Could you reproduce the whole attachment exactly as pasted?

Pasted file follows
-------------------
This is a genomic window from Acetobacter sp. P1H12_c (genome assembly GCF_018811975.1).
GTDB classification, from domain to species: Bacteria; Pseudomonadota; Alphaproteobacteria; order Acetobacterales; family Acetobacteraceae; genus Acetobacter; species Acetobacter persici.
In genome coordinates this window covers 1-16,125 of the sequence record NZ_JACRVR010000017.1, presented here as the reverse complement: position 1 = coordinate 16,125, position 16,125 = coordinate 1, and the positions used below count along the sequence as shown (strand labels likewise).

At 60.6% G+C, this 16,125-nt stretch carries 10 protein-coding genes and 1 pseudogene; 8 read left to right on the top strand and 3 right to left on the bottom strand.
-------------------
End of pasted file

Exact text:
This is a genomic window from Acetobacter sp. P1H12_c (genome assembly GCF_018811975.1).
GTDB classification, from domain to species: Bacteria; Pseudomonadota; Alphaproteobacteria; order Acetobacterales; family Acetobacteraceae; genus Acetobacter; species Acetobacter persici.
In genome coordinates this window covers 1-16,125 of the sequence record NZ_JACRVR010000017.1, presented here as the reverse complement: position 1 = coordinate 16,125, position 16,125 = coordinate 1, and the positions used below count along the sequence as shown (strand labels likewise).

At 60.6% G+C, this 16,125-nt stretch carries 10 protein-coding genes and 1 pseudogene; 8 read left to right on the top strand and 3 right to left on the bottom strand.